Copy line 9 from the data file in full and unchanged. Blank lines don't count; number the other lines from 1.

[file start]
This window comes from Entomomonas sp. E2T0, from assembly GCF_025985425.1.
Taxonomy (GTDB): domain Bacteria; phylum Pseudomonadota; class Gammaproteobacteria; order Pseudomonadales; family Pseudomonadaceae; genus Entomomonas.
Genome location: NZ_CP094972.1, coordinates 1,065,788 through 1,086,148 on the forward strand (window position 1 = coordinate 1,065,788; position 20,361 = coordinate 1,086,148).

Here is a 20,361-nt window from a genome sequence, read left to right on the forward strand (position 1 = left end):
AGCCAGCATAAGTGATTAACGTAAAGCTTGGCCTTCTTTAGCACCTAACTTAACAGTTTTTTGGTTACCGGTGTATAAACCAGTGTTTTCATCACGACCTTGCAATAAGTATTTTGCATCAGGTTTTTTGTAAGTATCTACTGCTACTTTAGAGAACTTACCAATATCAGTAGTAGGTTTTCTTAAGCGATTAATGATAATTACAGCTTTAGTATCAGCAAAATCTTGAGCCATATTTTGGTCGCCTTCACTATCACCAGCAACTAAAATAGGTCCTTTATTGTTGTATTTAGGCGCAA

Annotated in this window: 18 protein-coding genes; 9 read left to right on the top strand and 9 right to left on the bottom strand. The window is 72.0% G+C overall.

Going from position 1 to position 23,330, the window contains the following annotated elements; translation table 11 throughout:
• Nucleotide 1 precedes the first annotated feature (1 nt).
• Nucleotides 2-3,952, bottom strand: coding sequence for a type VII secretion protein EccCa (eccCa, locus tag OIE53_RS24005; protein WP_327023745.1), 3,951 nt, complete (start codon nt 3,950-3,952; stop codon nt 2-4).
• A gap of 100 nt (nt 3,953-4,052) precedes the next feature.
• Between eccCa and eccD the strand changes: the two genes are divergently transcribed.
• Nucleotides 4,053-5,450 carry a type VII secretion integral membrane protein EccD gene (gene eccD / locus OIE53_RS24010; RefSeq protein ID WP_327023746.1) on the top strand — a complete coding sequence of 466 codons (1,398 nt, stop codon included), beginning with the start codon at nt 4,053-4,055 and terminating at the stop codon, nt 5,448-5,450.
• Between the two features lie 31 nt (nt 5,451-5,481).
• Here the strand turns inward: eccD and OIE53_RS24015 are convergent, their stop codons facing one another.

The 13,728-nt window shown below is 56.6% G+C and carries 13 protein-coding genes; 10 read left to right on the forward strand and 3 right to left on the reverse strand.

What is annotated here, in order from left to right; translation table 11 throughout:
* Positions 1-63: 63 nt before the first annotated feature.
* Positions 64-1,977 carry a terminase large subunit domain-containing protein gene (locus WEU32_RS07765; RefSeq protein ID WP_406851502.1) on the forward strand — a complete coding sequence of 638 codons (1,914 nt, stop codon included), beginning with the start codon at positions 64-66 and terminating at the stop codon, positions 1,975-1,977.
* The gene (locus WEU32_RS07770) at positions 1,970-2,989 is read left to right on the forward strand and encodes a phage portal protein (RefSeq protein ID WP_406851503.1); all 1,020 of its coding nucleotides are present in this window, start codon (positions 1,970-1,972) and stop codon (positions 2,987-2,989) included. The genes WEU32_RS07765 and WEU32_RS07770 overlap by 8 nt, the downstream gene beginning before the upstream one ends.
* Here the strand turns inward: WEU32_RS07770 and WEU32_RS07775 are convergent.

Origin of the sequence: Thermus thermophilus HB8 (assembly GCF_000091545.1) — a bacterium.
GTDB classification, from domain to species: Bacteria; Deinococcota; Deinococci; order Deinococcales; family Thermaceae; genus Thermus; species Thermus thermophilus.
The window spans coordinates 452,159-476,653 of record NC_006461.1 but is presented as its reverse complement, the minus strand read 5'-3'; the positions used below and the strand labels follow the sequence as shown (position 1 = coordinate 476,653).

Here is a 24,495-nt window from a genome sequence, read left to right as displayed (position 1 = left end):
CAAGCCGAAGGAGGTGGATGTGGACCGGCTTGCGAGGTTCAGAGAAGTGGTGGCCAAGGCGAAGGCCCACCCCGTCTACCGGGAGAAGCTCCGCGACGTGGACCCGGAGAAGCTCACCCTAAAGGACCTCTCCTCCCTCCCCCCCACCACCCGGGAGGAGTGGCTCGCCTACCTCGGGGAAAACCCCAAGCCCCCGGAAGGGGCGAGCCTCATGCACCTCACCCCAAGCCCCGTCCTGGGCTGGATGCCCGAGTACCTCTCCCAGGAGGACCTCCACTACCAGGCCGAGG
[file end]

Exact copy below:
• Nucleotides 2-3,952, bottom strand: coding sequence for a type VII secretion protein EccCa (eccCa, locus tag OIE53_RS24005; protein WP_327023745.1), 3,951 nt, complete (start codon nt 3,950-3,952; stop codon nt 2-4).